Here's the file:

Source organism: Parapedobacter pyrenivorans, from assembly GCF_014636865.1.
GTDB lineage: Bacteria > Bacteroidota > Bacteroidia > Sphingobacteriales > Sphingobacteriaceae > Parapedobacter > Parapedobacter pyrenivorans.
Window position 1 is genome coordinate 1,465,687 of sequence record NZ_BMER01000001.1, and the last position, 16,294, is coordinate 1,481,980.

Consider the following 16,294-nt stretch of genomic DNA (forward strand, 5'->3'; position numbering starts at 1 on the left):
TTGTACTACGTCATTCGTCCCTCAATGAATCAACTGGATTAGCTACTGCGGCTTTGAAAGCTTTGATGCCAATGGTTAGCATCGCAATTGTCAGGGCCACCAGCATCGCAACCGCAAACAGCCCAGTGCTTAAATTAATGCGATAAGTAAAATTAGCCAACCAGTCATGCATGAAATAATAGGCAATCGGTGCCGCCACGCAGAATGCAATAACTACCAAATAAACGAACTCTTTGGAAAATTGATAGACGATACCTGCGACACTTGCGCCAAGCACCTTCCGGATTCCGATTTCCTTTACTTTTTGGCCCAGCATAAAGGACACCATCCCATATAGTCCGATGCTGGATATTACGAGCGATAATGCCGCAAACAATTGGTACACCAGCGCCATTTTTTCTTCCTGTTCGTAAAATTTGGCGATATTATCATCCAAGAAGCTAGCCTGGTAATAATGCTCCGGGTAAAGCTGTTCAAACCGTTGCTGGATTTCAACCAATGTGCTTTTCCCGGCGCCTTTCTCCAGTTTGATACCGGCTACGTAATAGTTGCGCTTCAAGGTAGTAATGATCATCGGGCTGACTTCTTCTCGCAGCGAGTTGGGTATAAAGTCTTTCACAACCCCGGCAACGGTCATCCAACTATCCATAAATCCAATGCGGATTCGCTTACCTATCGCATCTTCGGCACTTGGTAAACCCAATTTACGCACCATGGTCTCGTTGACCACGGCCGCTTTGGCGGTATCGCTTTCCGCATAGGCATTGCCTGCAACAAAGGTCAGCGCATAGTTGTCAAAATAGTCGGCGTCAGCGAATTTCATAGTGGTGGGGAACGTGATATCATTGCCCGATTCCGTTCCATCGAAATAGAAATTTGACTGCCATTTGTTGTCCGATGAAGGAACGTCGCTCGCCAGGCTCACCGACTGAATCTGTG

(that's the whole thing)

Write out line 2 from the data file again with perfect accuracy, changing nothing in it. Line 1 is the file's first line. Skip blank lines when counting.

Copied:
GTDB lineage: Bacteria > Bacteroidota > Bacteroidia > Sphingobacteriales > Sphingobacteriaceae > Parapedobacter > Parapedobacter pyrenivorans.